|QI, ZHIMING - Colorado State University|
Submitted to: Computers and Electronics in Agriculture
Publication Type: Peer Reviewed Journal
Publication Acceptance Date: 1/10/2012
Publication Date: 7/1/2012
Citation: Qi, Z., Bartling, P.N., Ahuja, L.R., Derner, J.D., Dunn, G.H., Ma, L. 2012. Development and evaluation of the carbon-nitrogen cycle module for the GPFARM-Range model. Computers and Electronics in Agriculture. 83:1-10.
Interpretive Summary: Carbon and nitrogen cycle in the pedosphere has raised an increasing concern with a changing climate. Rangeland accounts for approximately 50% of the terrestrial surface of the earth. However, few decision support tools for rangeland management include a sufficient carbon-nitrogen cycle component. In this study, a carbon-nitrogen cycle module was incorporated into GPFARM Great Plains Farm and Ranch)-Range model and was tested along with the forage module against field data obtained from 1993-2006 in Cheyenne, WY under various grazing treatments. The results indicated that the peak standing crop and changes in soil organic carbon and total nitrogen were simulated reasonably well. The GPFARM-Range model can be used as a tool to evaluate the impacts of rangeland management on carbon sequestration and nitrogen dynamics. To further test the model, a data set with longer term measurement in soil carbon and nitrogen and root growth of range plants over a longer term is needed.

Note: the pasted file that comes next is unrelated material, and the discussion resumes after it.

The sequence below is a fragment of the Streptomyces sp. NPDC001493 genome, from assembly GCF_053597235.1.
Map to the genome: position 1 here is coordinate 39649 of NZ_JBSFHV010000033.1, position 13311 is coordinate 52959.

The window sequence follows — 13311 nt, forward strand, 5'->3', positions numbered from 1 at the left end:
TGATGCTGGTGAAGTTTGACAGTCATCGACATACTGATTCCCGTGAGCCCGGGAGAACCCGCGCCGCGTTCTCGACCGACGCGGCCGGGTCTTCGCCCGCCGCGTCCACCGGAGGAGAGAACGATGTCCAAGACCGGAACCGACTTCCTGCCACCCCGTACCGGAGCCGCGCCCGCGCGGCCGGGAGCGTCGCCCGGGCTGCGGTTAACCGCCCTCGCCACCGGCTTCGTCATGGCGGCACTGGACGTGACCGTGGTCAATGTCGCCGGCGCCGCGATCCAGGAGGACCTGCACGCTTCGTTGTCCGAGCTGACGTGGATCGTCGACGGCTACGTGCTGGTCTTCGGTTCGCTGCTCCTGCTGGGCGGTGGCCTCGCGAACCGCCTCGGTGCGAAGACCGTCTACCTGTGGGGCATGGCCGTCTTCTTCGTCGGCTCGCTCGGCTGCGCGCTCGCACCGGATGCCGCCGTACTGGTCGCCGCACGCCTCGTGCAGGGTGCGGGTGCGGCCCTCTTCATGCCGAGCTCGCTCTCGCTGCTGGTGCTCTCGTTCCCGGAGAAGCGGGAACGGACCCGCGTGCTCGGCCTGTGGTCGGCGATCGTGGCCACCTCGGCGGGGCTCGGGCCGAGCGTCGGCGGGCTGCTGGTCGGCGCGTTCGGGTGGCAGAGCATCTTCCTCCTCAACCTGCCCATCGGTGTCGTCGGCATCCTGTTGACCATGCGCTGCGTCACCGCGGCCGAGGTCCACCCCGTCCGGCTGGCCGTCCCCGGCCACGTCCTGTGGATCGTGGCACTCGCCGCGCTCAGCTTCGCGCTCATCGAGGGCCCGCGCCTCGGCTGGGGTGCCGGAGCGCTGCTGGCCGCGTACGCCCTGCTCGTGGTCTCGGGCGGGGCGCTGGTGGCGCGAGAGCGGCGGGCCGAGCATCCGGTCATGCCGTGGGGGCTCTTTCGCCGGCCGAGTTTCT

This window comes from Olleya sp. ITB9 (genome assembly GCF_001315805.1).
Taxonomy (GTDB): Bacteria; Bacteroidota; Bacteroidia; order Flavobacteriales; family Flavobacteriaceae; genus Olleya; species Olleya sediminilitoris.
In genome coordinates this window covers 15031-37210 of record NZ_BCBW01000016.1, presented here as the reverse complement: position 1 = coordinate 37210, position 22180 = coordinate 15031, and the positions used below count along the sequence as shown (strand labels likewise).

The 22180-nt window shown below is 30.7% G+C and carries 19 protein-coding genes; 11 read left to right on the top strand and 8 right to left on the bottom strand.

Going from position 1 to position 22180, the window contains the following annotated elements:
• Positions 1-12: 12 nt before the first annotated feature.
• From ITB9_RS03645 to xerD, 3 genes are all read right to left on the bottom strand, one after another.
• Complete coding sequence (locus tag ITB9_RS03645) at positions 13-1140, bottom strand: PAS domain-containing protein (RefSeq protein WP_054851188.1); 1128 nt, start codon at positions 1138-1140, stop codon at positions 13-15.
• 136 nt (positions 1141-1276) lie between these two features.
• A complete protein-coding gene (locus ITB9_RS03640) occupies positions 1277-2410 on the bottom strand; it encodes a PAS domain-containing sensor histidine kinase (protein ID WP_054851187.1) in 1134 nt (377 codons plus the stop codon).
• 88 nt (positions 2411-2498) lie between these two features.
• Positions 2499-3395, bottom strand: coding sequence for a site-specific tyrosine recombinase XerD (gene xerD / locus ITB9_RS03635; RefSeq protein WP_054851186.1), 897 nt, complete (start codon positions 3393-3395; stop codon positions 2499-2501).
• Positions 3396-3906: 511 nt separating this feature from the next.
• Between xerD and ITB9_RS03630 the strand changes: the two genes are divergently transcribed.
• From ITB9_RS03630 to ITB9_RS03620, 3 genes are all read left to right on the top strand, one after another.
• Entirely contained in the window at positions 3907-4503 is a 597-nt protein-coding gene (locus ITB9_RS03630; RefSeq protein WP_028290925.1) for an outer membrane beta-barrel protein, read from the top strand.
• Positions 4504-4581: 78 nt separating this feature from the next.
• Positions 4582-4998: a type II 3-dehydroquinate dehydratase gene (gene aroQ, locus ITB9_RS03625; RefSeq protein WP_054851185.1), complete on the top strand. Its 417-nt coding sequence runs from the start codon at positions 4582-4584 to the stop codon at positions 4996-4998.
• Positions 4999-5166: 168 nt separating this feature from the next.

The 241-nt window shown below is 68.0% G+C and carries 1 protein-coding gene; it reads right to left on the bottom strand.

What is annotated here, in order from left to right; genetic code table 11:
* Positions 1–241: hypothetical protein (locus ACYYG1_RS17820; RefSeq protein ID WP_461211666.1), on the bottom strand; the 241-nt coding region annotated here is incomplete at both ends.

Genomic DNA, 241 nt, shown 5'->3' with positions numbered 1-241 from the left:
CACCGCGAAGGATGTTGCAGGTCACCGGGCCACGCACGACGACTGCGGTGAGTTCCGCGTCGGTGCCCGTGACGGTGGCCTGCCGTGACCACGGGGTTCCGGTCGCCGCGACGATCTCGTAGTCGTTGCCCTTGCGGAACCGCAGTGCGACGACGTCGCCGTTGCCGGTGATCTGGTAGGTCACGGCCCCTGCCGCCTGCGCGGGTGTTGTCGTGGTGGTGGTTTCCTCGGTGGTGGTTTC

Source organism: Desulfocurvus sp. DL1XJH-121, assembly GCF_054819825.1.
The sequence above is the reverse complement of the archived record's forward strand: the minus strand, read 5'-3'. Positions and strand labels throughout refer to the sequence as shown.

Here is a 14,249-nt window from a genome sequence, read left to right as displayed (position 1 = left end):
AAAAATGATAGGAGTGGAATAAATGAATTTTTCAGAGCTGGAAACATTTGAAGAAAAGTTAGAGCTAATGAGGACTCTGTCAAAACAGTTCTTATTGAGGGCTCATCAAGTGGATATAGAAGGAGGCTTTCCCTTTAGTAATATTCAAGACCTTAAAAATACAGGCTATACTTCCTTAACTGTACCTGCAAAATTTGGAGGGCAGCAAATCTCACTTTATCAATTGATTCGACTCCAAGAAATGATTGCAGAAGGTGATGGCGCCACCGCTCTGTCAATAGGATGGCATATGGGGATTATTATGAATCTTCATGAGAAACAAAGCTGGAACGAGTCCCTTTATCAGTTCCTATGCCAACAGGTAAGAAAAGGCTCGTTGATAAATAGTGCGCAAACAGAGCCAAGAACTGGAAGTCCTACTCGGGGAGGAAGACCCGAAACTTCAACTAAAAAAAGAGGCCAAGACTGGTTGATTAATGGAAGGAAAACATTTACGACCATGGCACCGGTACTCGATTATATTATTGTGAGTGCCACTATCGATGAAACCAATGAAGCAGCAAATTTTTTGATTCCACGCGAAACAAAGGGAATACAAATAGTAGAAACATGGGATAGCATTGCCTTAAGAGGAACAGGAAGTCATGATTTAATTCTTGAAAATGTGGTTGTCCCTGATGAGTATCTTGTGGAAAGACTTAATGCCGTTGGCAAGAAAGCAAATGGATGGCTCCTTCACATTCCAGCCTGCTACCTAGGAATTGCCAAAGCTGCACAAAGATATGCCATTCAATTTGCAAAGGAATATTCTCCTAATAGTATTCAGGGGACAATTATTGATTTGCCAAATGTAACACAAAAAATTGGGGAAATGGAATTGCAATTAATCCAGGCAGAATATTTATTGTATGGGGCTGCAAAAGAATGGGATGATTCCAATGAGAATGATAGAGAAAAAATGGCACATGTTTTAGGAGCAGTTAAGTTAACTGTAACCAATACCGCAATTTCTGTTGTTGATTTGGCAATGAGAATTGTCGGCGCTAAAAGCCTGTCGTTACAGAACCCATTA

Technical Abstract: Rangelands cover approximately 50% of the terrestrial surface of the earth. The soil carbon and nitrogen storage and turnover in rangeland systems are becoming increasingly important for sustainable grazing management and adaptations to climate change. In this study, a carbon-nitrogen (C-N) cycle module from NLEAP (Nitrate Leaching and Economic Analysis) was added into the GPFARM (Great Plains Farm and Ranch)-Range model. This linkage was tested against a 14-year forage dataset with 3 yearly measurements of C and N near Cheyenne, WY. The results showed that the peak standing crop (PSC), and changes in soil organic carbon (SOC) and total nitrogen (TN) in the rangeland were simulated by the GPFARM-Range model reasonably. For the simulation of PSC, the indices of agreement (d) were greater than 0.85 and the mean bias errors (MBE) were less than 130 kg per ha. The SOC and TN in the soil profile were simulated with root mean square error (RMSE) less than 5% for the calibration treatment without grazing and less than 20% for the validation treatments with grazing, both showing no significant bias or error from the observed values. A long-term dataset with more frequent soil carbon and nitrogen measurement events is needed to further test the model. Further investigation is needed into the adequacy of root to shoot ratio approaches to simulate root growth for forage groups in these systems particularly where root dynamics and their partitioning to soil carbon pools are critical to the native productivity of the system.